Elisabeth of Austria, Queen of France

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Elisabeth of Austria
Elizabeth d Autriche by Francois Clouet 1510 1572.jpg
Portrait by François Clouet, c. 1571
Queen consort of France
Tenure26 November 1570 – 30 May 1574
Coronation 25 March 1571
Born5 July 1554
Vienna, Austria
Died22 January 1592(1592-01-22) (aged 37)
Vienna, Austria
Burial
Spouse
Charles IX of France
(m. 1570;died 1574)
Issue Marie Elisabeth of Valois
House Habsburg
Father Maximilian II, Holy Roman Emperor
Mother Maria of Spain

Elisabeth of Austria (5 July 1554 – 22 January 1592) was Queen of France from 1570 to 1574 as the wife of King Charles IX. A member of the House of Habsburg, she was the daughter of Maximilian II, Holy Roman Emperor, and Maria of Spain.

Contents

Early years

Elisabeth was the fifth child and second daughter of her parents' sixteen children, of whom eight survived infancy. [1] [2] During her childhood, she lived with her older sister Anna and younger brother Matthias in a pavilion in the gardens of the newly built Stallburg, part of the Hofburg Palace complex in Vienna. They enjoyed a privileged and secluded childhood, and were raised in the Roman Catholic religion. Her father Maximilian visited her often and Elisabeth seems to have been his favorite child. She resembled him, not only in appearance but also in character: Elisabeth was just as intelligent and charming as her father.

With her flawless white skin, long blond hair and perfect physique, she was considered one of the great beauties of the era. She was also regarded as demure, pious, and warmhearted but naive and intensely innocent because of her sheltered upbringing. Still, she was intellectually talented. Elisabeth's brothers were educated by the Flemish writer and diplomat Ogier Ghiselin de Busbecq. The curious princess soon joined and even overshadowed them in their studies. Her mother Maria personally supervised the religious education of her daughters, and from her early childhood Elisabeth was impressed by her namesake Saint Elisabeth of Hungary and reportedly took her as a model.

Very early, around 1559, a match between Elisabeth and the Duke of Orléans, the future King Charles IX of France was suggested. [3] In 1562, the Maréchal de Vieilleville, a member of the French delegation sent to Vienna, after seeing the eight-year-old princess, exclaimed: "Your Majesty, this is the Queen of France!". Although Vieilleville was not entitled to make an offer, Elisabeth's grandfather, the Holy Roman Emperor Ferdinand I, appeared interested: gifts were exchanged and contacts initiated between the two courts — but no one bothered to teach French to the young princess.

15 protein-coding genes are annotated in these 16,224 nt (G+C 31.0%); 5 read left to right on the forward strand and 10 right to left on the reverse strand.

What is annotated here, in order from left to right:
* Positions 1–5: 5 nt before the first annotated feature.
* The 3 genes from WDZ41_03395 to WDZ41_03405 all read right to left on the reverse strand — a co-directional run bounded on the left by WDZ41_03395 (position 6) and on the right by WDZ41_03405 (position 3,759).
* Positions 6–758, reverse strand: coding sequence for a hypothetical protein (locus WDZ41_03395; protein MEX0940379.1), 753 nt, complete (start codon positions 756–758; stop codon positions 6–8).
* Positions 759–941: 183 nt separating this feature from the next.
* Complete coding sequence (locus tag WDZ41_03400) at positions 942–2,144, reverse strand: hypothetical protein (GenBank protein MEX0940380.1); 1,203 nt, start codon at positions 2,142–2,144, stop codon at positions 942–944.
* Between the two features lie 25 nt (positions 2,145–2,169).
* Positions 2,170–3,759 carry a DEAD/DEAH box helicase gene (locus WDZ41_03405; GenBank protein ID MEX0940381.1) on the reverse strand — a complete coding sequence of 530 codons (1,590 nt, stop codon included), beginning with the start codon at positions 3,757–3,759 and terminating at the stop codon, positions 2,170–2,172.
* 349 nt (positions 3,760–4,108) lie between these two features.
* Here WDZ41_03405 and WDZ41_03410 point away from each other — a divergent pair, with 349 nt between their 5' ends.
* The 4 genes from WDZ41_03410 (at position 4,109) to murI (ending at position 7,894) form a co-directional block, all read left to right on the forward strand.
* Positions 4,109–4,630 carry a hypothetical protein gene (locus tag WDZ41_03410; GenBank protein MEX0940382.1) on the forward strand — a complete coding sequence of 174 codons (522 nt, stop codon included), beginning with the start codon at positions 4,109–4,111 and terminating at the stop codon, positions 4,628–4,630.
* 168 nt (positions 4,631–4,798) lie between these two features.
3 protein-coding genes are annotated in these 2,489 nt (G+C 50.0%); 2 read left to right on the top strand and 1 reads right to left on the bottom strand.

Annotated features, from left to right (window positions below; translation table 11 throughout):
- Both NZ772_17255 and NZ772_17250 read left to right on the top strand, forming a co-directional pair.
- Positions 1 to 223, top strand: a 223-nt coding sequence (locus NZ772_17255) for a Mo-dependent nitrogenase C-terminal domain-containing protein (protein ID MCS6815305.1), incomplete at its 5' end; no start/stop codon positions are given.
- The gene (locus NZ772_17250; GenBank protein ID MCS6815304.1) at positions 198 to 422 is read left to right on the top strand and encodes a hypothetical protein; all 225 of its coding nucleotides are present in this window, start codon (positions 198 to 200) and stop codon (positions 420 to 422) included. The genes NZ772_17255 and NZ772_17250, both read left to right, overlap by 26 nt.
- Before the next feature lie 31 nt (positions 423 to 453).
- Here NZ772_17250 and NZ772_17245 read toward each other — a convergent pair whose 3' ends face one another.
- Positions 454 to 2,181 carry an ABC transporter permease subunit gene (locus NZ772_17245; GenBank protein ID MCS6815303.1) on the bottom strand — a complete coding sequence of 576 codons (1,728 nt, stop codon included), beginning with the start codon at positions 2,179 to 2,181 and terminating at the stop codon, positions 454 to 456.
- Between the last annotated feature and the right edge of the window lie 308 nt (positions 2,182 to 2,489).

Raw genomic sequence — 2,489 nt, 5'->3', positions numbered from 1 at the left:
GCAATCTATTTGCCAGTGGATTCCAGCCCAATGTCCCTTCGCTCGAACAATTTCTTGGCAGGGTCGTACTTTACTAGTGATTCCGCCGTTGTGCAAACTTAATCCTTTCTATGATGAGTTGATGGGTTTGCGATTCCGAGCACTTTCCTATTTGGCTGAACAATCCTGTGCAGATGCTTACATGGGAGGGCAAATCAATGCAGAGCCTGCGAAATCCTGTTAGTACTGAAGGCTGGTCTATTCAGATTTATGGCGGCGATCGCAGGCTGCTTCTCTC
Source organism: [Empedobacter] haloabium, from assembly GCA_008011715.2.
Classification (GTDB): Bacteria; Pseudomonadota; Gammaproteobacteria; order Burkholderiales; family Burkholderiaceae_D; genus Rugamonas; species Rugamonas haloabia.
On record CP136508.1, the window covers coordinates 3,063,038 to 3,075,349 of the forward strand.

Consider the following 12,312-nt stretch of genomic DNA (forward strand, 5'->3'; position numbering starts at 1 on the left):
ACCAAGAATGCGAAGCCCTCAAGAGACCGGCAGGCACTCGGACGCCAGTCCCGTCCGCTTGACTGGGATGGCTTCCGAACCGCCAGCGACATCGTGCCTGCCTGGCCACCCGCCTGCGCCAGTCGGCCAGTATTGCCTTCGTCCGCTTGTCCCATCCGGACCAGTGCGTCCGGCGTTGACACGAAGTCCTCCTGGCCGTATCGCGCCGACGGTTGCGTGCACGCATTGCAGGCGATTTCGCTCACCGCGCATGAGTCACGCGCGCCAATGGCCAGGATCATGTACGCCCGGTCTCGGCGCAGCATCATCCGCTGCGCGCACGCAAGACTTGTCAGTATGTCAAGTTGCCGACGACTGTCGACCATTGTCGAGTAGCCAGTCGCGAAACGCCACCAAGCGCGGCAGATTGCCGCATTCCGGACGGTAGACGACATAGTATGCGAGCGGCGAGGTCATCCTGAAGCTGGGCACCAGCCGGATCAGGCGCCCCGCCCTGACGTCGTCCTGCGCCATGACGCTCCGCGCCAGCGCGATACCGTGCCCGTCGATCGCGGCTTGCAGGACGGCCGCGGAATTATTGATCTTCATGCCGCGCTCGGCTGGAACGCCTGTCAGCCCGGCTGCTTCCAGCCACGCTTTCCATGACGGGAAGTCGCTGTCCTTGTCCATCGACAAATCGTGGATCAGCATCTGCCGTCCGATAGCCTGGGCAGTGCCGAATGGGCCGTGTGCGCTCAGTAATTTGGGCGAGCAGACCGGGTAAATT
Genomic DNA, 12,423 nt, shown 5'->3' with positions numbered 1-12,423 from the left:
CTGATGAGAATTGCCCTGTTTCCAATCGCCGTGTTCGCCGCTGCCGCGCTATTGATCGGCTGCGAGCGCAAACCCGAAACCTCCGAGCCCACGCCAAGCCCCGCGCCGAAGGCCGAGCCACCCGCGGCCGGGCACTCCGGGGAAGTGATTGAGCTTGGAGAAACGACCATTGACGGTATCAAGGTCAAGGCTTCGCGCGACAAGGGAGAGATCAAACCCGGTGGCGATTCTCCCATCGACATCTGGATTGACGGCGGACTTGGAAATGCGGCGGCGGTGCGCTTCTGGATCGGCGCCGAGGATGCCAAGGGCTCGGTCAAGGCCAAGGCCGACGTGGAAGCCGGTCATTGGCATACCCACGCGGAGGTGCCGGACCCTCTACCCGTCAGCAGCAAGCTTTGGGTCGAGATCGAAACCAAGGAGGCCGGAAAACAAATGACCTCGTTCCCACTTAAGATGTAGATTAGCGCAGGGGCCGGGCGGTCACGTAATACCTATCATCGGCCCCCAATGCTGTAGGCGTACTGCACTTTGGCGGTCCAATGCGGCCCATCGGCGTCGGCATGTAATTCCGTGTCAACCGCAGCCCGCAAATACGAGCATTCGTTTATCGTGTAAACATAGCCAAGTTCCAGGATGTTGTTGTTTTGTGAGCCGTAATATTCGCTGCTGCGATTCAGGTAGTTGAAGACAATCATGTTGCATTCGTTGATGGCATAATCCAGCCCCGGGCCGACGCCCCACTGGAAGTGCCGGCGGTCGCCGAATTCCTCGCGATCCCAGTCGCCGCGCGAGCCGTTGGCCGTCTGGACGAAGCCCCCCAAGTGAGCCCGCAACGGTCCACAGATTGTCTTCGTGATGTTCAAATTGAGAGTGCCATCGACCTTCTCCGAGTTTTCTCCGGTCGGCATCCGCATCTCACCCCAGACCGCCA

Queen of France

Only in 1569, after the failure of marriage plans with Frederick II of Denmark and Sebastian of Portugal, the French offer was seriously considered. Catherine de' Medici, mother of Charles IX, and the power behind the throne, initially preferred Elisabeth's elder sister Anna; but the latter was already chosen as the new wife of her uncle King Philip II of Spain. [4] Catherine de' Medici finally agreed to the marriage with the younger Elisabeth, as France absolutely needed a Catholic marriage in order to combat the Protestant party, the Huguenots, as well as to cement an alliance between the Habsburg and the French Crown.

Elisabeth was first married by proxy on 22 October 1570 in the cathedral of Speyer, her uncle, Archduke Ferdinand of Further Austria-Tyrol, standing as proxy for Charles IX. After long celebrations, on 4 November she left Austria accompanied by high-ranking German dignitaries, including the Archbishop-Elector of Trier. Because of bad weather upon arrival in France, where constant rain had made roads impassable, the decision was taken to have the official wedding celebrated in the small border town of Mézières, in Champagne, (now Charleville-Mézières). Before reaching her destination, Elisabeth stayed in Sedan, where her husband's two younger brothers Henry, Duke of Anjou and François, Duke of Alençon, greeted her. Curious about his future wife, Charles dressed himself as a soldier and went to Sedan, where he mixed in the crowd of courtiers to observe her incognito, while his brother Henry was showing her the architecture of the fortress of Sedan. [5] Charles was reportedly delighted (enchanté) with the sight of her.

King Charles IX of France and Archduchess Elisabeth of Austria were formally married on 26 November 1570 in Mézières; Charles, Cardinal de Bourbon, performed the ceremony. The occasion was celebrated with immense pomp and extravagance, despite the dire state of French finances. The new queen's wedding dress was of cloth of silver sprinkled with pearls, and her tiara was studded with pearls, emeralds, diamonds, sapphires and rubies.

Elisabeth as queen of France, ca. 1574, by Jooris van der Straaten. Elisabeth of Austria Queen of France by Jooris van der Straaten - 1570s .jpg
Elisabeth as queen of France, ca. 1574, by Jooris van der Straaten.

Because of the difficult journey and the cold weather, at the beginning of 1571 Elisabeth fell ill. Since the wedding took place far away from Paris, it was only in the spring that the German-French alliance was celebrated once again with magnificent feasts in the capital. On 25 March 1571, Elisabeth was consecrated as Queen of France by the Archbishop of Reims at the Basilica of St Denis. The new queen officially entered Paris four days later, on 29 March. [6] Then, she disappeared from public life.